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Trench Dog
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BMI of 70? Ouch... this a a high risk mess. 20 foot pole comes to mind

Edit..assuming not high risk and established patient establish expectations and plan and stick to it regarding short term opioids.
 
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1. Check the PDMP, and make sure she isn’t trying to double dip.
From a practical standpoint, how good a referral source is that PCP? If you’re not sure, figure out how to pull that report from your EMR or have someone pull it for you. If they are a good source, it may be worth considering. Either way, especially as you’re just starting out, it may be worth a call to the PCP. This is a fracture - not your problem. You need to make it clear to the PCP they are asking a favor of you. You are seeing her for chronic pain, and I assume were not prescribing her narcotics so no excuse of an opioid contract. You know though when you go to discontinue, “oh, it was helping my back so much, and helping me be more functional - you can’t take me off of them!” Personally I wouldn’t take it on at all, but I do no opioid management other than a 2-3 week course for an acute radic (while completing workup and scheduling) or VCF.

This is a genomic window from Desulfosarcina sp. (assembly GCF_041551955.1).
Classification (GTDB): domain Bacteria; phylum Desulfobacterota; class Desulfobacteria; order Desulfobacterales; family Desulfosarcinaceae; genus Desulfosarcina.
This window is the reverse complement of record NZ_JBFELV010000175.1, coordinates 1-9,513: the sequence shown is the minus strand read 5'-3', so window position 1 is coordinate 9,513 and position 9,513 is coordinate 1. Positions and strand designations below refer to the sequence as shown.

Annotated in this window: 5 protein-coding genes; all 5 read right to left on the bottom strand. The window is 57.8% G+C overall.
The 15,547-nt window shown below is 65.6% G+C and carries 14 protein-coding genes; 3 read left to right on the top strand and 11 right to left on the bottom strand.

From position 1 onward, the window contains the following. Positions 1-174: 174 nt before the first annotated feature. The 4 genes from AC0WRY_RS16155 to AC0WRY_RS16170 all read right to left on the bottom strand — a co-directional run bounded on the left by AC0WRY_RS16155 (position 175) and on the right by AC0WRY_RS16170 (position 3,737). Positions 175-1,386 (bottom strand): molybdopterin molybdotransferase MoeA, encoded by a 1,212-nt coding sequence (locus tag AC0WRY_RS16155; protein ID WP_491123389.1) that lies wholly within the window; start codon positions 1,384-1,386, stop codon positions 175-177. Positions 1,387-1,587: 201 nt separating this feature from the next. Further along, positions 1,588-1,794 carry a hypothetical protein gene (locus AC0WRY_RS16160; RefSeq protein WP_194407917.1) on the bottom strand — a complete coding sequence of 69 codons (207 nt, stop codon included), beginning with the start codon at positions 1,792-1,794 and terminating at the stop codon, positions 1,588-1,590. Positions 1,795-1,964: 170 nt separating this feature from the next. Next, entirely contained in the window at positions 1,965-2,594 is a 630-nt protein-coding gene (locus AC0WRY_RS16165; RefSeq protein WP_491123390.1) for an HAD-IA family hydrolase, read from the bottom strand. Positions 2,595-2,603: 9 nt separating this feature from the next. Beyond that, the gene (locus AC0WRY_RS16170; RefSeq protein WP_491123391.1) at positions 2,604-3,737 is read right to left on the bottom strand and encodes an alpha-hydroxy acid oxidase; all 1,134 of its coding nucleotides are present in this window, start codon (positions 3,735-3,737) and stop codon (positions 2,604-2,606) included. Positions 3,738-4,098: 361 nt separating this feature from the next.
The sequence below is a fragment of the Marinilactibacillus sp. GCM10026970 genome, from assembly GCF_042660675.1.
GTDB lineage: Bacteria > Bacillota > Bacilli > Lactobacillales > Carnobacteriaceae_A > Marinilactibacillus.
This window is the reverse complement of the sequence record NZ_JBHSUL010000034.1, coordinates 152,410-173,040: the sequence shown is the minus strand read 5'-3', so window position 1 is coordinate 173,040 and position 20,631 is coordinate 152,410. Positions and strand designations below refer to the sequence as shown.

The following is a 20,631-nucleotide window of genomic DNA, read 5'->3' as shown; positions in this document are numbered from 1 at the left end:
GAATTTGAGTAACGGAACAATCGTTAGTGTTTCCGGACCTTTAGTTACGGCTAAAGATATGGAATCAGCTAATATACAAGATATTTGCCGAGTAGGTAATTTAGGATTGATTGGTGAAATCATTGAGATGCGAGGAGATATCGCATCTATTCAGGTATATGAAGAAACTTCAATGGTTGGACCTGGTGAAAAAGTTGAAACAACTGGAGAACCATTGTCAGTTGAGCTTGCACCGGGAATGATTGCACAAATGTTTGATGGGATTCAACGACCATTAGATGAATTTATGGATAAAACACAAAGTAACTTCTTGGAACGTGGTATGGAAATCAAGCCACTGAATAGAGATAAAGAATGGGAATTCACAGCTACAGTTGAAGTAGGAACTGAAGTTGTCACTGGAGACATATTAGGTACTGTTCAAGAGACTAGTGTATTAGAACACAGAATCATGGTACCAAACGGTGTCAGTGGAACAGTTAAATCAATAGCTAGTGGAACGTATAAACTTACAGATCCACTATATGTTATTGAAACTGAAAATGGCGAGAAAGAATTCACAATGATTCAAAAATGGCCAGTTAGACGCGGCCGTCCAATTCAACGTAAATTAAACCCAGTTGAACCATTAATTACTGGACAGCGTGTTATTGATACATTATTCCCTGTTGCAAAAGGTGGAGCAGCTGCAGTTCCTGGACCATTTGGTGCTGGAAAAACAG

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kstarm